What’s on the menu at The Company We Keep, a new spot for wine by the glass, pantry supplies and freshly baked pies on St. Clair West

What’s on the menu at The Company We Keep, a new spot for wine by the glass, pantry supplies and freshly baked pies on St. Clair West

It’s the project of two industry vets: a sommelier and a baker

The exterior of a restaurant and cafe in Toronto

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Name: The Company We Keep
Contact: 634 St. Clair Ave. W., @thecompanywekeep_to
Neighbourhood: Humewood
Previously: Lamesa
Owners: Jenn Hornak and Nika Mistruzzi

After years of working in formal restaurants, hospitality vets Jenn Hornak (a sommelier) and Nika Mistruzzi (a baker) were looking to open their own space. They wanted to avoid the daily grind of high-paced service, so instead of opening an ambitious forum for fanciful foods or a high-concept bar, they opted for a chill all-day café. The Company We Keep isn’t a restaurant, wine bar or coffee shop but a combination of all three. It hits all the notes of a go-to neighbourhood café, a community hub offering freshly baked pies, stacked sandwiches, provisions and excellent wines by the glass.

Two women smile at each other in a restaurant
Hornak (left) and Mistruzzi

 

The food

Given Mistruzzi’s baking background, fresh pies and other treats are to be expected. She started Sunday Morning Pies back in 2021, and places like Union, Tiny Market Co. and Mattachioni quickly started carrying her creations. At The Company We Keep, guests can choose between sweet (cherry, blueberry or other Ontario fruit) or savoury (chicken tarragon) in whatever size suits them best (individual, seven-inch or party size). If one isn’t enough, there’s the option of committing to a pie subscription. Other baked goods are made in house and then frozen. Pull-apart milk buns are sold in sets of six and can be warmed up in under 10 minutes. For breakfast, there are spiced apple morning buns and French toast made out of croissants.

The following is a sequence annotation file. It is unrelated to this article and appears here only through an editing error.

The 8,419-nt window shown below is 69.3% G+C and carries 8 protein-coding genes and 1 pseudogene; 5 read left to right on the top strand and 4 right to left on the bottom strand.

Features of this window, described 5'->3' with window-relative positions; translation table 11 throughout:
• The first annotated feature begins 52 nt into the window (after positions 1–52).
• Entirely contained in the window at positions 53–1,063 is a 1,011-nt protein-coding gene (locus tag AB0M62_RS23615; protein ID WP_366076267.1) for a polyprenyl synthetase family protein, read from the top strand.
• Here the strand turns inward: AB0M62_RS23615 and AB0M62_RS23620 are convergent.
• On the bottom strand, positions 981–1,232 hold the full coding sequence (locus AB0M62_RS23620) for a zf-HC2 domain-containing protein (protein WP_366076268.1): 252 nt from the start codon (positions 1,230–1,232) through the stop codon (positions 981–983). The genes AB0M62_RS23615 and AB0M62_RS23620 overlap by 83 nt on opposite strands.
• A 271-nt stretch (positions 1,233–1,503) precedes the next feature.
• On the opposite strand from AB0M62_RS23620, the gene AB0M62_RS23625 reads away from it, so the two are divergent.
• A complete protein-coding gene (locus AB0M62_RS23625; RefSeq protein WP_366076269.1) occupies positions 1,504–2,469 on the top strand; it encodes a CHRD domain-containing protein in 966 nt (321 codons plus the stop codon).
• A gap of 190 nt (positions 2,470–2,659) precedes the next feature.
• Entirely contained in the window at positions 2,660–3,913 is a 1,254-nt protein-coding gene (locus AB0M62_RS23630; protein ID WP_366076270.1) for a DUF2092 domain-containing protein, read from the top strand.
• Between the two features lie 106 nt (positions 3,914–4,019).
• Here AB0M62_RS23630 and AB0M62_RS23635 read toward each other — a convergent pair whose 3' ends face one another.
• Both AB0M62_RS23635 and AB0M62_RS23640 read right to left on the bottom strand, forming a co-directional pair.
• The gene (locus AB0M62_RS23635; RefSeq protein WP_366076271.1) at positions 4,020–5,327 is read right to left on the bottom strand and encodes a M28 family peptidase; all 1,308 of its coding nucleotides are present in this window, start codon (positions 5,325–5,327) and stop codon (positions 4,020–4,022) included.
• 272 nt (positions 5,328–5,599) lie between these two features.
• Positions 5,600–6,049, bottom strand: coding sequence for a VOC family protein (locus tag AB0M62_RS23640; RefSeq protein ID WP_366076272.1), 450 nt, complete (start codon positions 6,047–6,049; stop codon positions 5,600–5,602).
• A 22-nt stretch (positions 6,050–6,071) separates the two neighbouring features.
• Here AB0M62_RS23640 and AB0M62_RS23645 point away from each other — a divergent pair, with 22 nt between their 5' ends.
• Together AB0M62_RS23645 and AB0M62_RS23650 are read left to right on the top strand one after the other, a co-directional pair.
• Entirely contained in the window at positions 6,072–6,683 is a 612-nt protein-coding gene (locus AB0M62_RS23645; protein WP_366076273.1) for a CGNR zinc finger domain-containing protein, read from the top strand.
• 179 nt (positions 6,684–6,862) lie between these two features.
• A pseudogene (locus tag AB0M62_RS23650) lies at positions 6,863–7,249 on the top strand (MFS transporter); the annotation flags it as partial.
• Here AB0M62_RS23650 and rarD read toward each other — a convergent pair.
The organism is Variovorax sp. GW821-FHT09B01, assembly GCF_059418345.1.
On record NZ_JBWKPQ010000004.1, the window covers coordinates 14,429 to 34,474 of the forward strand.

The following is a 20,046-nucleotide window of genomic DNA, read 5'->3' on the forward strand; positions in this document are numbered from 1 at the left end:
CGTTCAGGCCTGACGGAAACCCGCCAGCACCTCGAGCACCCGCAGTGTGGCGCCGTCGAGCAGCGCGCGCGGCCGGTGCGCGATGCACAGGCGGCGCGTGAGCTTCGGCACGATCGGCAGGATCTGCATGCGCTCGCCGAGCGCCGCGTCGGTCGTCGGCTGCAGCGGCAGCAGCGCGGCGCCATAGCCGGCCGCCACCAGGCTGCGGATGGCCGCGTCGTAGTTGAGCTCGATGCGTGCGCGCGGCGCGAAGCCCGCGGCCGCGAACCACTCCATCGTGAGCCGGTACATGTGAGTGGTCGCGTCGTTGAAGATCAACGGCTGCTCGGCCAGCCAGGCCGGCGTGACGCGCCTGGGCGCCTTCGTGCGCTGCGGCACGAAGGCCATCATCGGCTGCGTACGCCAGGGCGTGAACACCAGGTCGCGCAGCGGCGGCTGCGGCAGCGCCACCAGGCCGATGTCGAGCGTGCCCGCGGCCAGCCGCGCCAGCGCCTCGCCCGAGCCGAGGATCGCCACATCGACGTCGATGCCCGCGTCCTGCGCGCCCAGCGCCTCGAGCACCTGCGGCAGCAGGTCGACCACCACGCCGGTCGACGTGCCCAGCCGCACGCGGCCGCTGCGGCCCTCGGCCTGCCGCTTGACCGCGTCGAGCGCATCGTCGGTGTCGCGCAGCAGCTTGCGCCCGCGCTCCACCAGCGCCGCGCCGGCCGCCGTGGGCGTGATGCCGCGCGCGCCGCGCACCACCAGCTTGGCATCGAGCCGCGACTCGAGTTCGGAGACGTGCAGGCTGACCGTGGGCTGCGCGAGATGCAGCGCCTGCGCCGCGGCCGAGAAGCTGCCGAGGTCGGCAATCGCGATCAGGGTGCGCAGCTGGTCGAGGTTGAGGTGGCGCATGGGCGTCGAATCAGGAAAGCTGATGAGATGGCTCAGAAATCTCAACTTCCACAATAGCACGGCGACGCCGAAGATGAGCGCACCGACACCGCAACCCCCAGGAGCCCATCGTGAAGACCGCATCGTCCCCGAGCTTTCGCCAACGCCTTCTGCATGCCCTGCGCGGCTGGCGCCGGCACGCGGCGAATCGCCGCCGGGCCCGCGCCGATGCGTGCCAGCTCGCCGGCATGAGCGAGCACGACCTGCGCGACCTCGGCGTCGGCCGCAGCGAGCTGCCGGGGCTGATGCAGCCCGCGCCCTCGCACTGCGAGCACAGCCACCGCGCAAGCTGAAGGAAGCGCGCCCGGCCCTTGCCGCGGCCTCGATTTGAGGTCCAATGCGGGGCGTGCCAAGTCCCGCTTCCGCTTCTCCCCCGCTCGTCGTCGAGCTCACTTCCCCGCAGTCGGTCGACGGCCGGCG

A spread of dishes and drinks on a table at a restaurant

Hornak is gluten-intolerant, so she’s done some due diligence to stock high-quality gluten-free pastries. On a recent trip to Montreal, she discovered surprisingly good gluten-free croissants at L’Artisan Délices. She now gets their croissants, danishes and chocolate twists shipped to her raw and bakes them daily. Guests with nut allergies and vegetarian diets are also covered. Take the scones: both regular and vegan, sourced from the Sovereign. “Why make our own when we can get amazing local ones?” says Hornak.

Sauces and other pantry essentials are sourced from industry friends. Dips are brought in from Neon Provisions, and cheeses come from either Good Cheese or Maple Dale Cheese in Plainfield (Hornak’s mother picks it up for them). Olives come from Ascari, and the kimchi is by Avec Jayden, a Korean ferments line run by Jayden Bang, the sous-chef at the Park Hyatt. Dried pasta comes from Saucy Pasta, a Collingwood operation that makes great regular and gluten-free noodles.

Cookie cutters and a rolling pin

A baker presses a heart-shaped cookie cutter into rolled-out dough
Pie is served by the slice or frozen for taking home. The mini pies come individually vac-packed or frozen in sets of four

 

A sour cherry pie
The sour cherry pie is the most popular

 

A baker puts star- and moon-shaped cutouts on a blueberry pie
And here we have the beginnings of a blueberry pie

 

A selection of cookies and other desserts
Cookies (also available in nut-free, vegan and gluten-free options) come in classic double chocolate, orange-ginger or nostalgic sugar sprinkle

 

Here we have a savoury chicken pot pie